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The Latest in Testosterone Replacement Therapy


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The Latest in Testosterone Replacement Therapy (TRT): JATENZO® (testosterone undecanoate) Capsules CIII, an Oral Option for Patients with Hypogonadism


There has been an explosion in treatment options for men with hypogonadism in the last 2 decades. The latest innovation in Testosterone Replacement Therapy (TRT) is JATENZO®, an oral softgel formulation of testosterone undecanoate (TU).1 Prior to the availability of JATENZO, treatment options in the United States (U.S.) included TRT injections, implantable pellets and several topical formulations.2,3 Even with so many dosing options available, many patients abandoned these kinds of treatments due to administration challenges (e.g., skin irritation for topicals, injection site pain for injectables).2,4

JATENZO is indicated for testosterone replacement therapy in adult males for conditions associated with a deficiency or absence of endogenous testosterone: primary hypogonadism (congenital or acquired) and hypogonadotropic hypogonadism (congenital or acquired) due to structural or genetic etiologies.

What took so long to develop an oral TRT?

After the discovery of testosterone and its synthesis in the 1930s, it was quickly realized that oral testosterone does not have sufficient bioavailability to be effective as a replacement therapy due to rapid metabolism in the liver.3 A number of strategies have been explored to overcome this, including chemical modification of testosterone, which eventually led to the FDA-approval of 17 α-methyl-testosterone.3 However, long-term use of 17 α-methyl-testosterone, especially at higher doses, can cause potentially serious liver toxicity, so this compound is rarely used as a TRT currently.3

Testosterone esters were also developed, both as intramuscular injections (testosterone enthanate, cypionate, and TU)3,5 and for oral use (TU only).2,3 In fact, a formulation of oral TU has been widely available and used outside the U.S. since the 1970s.2,3 It was not approved for use in the U.S. because of its pharmacokinetic profile; it is often a struggle to maintain testosterone in the eugonadal range with this formulation.2 In contrast, JATENZO met the US FDA regulatory standards for pharmacokinetics, and safety and efficacy, and is the first oral TU to be approved for use in the U.S.1 It became available for prescription in February 2020.6

What is different about JATENZO?

The key innovation to the formulation is the self- emulsifying drug delivery system,2,7,8 which allows for the formation of TU-containing lipoprotein particles in the gut as the contents of the capsules disperse. (Figure) This allows TU to be absorbed via the intestinal lymphatics, bypassing the liver, and avoiding hepatic first-pass metabolism of testosterone.7,8

Figure - Oral TU


Once in the systemic circulation, TU is released from the lipoprotein particle, and endogenous esterases cleave active testosterone (T) from TU. The fatty acid (undecanoate) is then metabolized like dietary fat.8 (Figure) The selection of the undecanoate ester is important, as other fatty acids are less lipophilic and can be diverted to the liver instead of being taken up by the intestinal lymphatic system.2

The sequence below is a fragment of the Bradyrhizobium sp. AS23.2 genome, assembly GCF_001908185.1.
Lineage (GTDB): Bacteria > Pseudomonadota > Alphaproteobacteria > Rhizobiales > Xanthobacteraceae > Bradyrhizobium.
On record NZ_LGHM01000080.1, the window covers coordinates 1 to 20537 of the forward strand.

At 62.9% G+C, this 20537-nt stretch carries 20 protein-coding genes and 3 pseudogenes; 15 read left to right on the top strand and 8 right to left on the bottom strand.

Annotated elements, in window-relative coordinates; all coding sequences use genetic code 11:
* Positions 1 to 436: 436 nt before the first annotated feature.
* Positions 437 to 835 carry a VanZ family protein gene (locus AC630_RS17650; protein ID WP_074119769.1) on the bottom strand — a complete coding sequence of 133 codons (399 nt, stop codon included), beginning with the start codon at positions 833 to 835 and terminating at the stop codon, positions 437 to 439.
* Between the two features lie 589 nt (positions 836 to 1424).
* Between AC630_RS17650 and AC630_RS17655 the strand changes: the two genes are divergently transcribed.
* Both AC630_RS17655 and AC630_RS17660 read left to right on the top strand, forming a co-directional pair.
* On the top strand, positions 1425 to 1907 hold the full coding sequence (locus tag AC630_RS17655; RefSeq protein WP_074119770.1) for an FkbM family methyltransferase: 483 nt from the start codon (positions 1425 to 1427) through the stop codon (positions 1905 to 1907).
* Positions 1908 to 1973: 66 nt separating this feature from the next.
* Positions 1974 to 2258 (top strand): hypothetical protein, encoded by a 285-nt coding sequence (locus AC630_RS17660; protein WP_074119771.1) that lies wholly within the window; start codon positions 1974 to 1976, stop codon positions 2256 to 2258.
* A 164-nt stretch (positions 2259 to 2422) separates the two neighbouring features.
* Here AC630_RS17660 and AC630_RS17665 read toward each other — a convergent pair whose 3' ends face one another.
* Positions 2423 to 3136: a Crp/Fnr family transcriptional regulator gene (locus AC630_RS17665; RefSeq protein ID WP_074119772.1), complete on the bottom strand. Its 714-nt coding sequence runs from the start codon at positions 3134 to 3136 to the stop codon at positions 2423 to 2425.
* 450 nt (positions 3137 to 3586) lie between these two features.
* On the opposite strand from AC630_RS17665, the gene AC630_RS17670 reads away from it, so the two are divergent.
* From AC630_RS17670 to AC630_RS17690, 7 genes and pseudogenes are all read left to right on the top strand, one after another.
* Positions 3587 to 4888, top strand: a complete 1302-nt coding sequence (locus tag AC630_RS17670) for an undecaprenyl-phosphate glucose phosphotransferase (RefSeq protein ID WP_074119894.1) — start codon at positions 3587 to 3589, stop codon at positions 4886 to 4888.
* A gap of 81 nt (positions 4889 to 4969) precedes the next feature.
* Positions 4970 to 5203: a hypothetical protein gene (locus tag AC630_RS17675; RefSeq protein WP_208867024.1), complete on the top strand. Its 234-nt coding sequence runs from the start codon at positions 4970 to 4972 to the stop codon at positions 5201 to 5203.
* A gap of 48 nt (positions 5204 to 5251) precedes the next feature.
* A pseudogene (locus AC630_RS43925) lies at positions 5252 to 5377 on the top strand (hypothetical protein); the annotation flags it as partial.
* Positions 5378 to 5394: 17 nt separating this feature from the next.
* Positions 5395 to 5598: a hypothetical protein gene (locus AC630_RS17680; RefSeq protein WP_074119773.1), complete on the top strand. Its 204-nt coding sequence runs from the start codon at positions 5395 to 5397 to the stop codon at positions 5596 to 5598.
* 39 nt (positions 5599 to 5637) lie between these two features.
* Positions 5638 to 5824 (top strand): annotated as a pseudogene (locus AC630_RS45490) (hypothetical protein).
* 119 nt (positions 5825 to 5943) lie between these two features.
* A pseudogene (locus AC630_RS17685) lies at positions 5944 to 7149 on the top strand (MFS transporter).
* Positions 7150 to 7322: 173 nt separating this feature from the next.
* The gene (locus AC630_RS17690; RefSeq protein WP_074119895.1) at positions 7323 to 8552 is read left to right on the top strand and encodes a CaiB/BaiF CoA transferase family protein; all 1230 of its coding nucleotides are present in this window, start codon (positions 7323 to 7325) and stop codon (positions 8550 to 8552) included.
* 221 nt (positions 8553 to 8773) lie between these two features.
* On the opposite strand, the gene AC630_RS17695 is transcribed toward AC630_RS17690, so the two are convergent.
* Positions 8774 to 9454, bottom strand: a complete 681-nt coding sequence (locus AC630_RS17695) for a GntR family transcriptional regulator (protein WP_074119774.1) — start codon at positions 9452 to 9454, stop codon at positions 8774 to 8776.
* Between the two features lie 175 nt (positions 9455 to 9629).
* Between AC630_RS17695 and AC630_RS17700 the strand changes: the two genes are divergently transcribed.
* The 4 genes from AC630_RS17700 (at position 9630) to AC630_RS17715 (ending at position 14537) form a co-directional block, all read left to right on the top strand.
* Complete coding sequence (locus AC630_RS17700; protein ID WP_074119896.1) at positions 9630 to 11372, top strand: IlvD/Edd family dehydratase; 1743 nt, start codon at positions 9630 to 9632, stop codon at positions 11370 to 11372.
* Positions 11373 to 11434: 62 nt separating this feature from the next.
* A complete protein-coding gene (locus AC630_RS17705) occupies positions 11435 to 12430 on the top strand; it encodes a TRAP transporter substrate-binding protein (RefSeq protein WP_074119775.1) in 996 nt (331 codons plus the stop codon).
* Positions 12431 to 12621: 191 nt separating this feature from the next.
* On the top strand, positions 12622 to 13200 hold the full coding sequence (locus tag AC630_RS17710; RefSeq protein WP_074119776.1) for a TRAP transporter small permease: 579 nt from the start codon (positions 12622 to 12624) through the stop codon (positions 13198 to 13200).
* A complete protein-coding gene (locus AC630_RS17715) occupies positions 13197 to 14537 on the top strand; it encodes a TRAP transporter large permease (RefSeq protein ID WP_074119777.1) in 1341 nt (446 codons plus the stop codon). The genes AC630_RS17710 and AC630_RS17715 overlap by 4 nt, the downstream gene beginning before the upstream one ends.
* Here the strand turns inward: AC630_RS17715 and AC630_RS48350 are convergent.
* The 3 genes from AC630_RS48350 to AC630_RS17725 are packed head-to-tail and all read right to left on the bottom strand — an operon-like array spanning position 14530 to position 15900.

The result is consistently sustained therapeutic levels; in clinical trials of JATENZO, Cmax was reached at about 2 hours after the morning dose, with the Cmin around 12 hours. The Cavg of serum T over 24 hours was 489 ± 158 ng/dL (mean ± SD) when expressed as approximate serum T equivalents based on assay of plasma T.1,9

The most common adverse events of JATENZO (incidence ≥2%) are headache (5%), increased hematocrit (5%), hypertension (4%), decreased HDL (3%), and nausea (2%). No clinically significant changes in liver function tests have been observed in clinical trials.1,8

How is the formulation dosed and titrated?

JATENZO capsules are available in 3 different strengths, allowing physicians to prescribe 5 dose levels to ensure each patient achieves serum testosterone in the eugonadal range.1

JATENZO is taken twice daily (BID) with food, once in the morning and once in the evening.1 The starting dose is 237 mg TU BID, and serum T should be measured to check for response to therapy after at least 7 days on treatment, about 6 hours after the morning dose is taken.1

With the addition of JATENZO to the treatment paradigm for hypogonadism, patients and physicians finally have an oral softgel option for this chronic condition. For more information, visit JATENZO.com/hcp/.

Peer-reviewed publications of Phase 3 studies of JATENZO have been published and are available in Therapeutic Advances in Urology and The Journal of Clinical Endocrinology & Metabolism.

Please see Important Safety Information, including BOXED WARNING on increases in blood pressure, below.


  1. JATENZO® (testosterone undecanoate) [prescribing information]. Northbrook, IL: Clarus Therapeutics, Inc.; March 2019.
  2. Yin AY, et al. J Androl. 2012;33:190-201.
  3. Nieschlag E, Nieschlag S. Eur J Endocrinol. 2019;180:R201-R212.
  4. Schoenfeld MJ, et al. J Sex Med. 2013;10:1401-1409.
  5. FDA website. https://www.accessdata.fda.gov/scripts/cder/daf/index.cfm?event=overview.process&ApplNo=085635. Accessed April 30, 2020.
  6. Clarus Therapeutics announces commercial launch and availability of JATENZO (testosterone undecanoate) capsules, CIII for the treatment of hypogonadism [press release]. Northbrook, IL: GlobeNewswire; February 10, 2020.
  7. Gupta S, et al. ISRN Pharmaceutics. 2013 Dec 26;2013:848043. doi:10.1155/2013/848043.
  8. Data on file. Clinical Study Report: CLAR-15012. Clarus Therapeutics, Inc.
  9. Data on file. Clinical Study Report: CLAR-18019. Clarus Therapeutics, Inc.

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